I have now been to Cherry Creek Trail three times. The first two times I went off to the right. This time, I went off to the left.
Let me tell you, the right is much more beautiful.
Not because nature is doing anything wrong, I mean, how can Mother Nature screw up? She's freaking beautiful. No, the left side was less beautiful because of all the trash.
I'll get to that.
Let's start at the beginning.
I picked up a fallen rose from the soil below the rose bush on the property where I live, held it gently, and walked towards Cherry Creek Trail.
I trotted down the small hill to the trail when I got to the intersection, went around the bridge I had already taken a photograph of previously, and found a foot trail on the other side.
I wasn't even 30 feet into the trail when I came across a tent where a homeless person was living. I called out hello, but no one was home. There was a suit hanging from a tree branch, drying. The tent was not really a tent at all, but rather a cleverly put together wall of garbage bags hung between trees on either side. Out of respect for this person's belongings, I decided against searching further and turned around. About 20 more feet away I found a woman's shoe, obviously not belong to the owner of the suit, but it was there.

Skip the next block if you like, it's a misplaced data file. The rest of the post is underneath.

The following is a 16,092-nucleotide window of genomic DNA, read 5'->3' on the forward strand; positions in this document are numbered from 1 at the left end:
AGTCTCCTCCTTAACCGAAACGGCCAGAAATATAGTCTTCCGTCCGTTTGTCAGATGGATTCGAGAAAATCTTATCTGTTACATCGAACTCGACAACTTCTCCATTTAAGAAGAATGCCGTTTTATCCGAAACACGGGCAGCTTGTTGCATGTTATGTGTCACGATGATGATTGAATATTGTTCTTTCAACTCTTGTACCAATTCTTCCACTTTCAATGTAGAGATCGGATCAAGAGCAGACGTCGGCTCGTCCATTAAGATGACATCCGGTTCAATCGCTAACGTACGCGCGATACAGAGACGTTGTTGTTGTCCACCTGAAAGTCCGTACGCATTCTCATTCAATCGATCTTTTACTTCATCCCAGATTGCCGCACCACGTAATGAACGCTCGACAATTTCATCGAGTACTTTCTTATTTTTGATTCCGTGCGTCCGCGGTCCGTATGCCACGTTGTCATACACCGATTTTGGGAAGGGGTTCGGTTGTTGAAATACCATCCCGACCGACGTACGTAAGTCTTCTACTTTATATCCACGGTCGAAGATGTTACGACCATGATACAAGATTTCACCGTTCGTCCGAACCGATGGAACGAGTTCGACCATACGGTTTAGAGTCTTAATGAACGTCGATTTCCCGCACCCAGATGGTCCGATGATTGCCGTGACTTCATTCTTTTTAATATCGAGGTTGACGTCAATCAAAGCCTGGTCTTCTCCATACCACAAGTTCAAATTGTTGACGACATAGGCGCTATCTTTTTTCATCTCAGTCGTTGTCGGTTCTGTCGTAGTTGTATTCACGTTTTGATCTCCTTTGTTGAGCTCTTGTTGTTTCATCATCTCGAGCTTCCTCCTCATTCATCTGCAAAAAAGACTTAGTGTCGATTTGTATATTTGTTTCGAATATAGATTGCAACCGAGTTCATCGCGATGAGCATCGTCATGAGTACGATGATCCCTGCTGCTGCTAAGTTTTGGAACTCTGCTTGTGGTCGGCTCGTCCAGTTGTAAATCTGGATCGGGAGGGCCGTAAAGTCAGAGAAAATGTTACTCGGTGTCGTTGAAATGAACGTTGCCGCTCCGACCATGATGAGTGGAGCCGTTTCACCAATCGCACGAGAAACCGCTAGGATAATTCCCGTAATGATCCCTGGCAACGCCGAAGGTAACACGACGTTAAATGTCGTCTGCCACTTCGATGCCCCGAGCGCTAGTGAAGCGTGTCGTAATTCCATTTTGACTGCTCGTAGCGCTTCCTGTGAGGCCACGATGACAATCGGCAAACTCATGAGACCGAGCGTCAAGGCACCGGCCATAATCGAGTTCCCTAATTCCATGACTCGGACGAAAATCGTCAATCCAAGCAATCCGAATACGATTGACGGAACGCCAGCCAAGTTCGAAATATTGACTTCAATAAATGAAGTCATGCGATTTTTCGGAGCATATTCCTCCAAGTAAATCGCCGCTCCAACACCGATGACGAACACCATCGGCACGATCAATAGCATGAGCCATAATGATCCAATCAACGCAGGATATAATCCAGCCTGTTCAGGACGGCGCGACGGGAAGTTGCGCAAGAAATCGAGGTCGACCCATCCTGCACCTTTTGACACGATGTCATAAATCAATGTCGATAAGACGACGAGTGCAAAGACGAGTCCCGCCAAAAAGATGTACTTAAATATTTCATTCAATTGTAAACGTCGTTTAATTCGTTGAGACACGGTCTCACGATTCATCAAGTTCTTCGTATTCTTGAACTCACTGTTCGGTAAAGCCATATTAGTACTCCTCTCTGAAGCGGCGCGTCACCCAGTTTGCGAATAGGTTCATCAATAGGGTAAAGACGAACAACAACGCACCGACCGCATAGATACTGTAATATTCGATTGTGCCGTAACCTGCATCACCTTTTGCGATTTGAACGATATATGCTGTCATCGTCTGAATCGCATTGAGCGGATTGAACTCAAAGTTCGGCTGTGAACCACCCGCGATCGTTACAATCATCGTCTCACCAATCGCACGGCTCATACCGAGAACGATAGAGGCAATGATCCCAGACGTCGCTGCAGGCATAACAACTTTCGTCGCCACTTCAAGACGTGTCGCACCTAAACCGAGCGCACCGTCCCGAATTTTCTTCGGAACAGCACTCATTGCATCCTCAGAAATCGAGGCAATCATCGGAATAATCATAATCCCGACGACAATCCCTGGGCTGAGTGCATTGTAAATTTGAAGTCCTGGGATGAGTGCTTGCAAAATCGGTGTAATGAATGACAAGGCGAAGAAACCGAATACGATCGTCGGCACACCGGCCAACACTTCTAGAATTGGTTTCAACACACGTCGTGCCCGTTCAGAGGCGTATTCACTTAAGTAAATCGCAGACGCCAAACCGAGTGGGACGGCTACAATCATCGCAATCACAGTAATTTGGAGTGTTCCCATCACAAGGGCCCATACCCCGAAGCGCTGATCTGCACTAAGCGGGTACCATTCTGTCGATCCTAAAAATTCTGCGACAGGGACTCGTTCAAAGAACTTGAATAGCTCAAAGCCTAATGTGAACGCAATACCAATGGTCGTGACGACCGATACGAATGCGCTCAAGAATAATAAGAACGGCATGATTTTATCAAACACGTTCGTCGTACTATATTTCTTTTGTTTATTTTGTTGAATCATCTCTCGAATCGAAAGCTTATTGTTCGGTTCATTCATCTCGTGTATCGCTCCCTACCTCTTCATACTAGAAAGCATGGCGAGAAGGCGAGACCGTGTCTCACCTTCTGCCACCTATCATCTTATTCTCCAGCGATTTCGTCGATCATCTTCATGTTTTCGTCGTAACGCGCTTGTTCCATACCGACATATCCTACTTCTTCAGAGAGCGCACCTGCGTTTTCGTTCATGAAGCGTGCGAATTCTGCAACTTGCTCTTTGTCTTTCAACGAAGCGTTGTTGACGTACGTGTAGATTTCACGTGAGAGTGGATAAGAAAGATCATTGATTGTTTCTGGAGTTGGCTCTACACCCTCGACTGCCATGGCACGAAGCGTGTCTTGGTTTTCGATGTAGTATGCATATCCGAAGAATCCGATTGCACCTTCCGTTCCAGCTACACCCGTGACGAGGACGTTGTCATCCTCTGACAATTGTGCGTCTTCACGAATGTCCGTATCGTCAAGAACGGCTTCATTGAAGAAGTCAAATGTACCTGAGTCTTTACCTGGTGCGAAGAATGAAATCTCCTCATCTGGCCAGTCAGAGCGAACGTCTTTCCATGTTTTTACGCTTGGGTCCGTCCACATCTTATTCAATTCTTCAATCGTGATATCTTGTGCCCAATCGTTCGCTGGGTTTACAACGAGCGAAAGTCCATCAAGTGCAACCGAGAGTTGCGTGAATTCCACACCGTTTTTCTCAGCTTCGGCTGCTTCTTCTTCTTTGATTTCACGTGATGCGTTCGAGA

I placed my broken flower in the shoe and took this photograph. Why did I do it? Because even in decay there is beauty. There is new life. There is this sense of old meets knew as objects go through their wear-and-tear lives, and I love the juxtaposition of it.
I continued my journey onwards down the foot path, and found this particular weed. I did not know what it was called at the time, and mostly took a photograph of it to send to my family and friends to learn the name of it.
I ended up liking the photograph so much though, that it was, too, added to my site.
We have these types of weeds up in Wisconsin as well, and I always found them fun to photograph because of all the line work with the parachute seeds and the rough pods they burst from.
It was quite a process learning what this little weed or plant was called. I would like to state, on record, that I was totally down for calling them Puffies.
However, I like to know the actual name of plants I photograph, so thus began the Google process.
First, I Googled "Weeds that grow in Colorado" and got a bunch of cannabis products. Not exactly what I was looking for. Second, I Googled "Weeds that grow in Wisconsin" and read every single type of weed on this one website and didn't see anything that looked like a Puffie.
Third, I Googled types of seeds and discovered that the type of seed on the Puffie is considered a "parachute seed". Fourth, I Googled "Types of weeds with Parachute seeds" and got a plethora of websites talking about dandelions, but finally found one with a photo of a plant that looked like a Puffie.
End result? This plant is called a Milkweed.
I then turned around, saw this twisted tree, loved it, and took a photograph of it.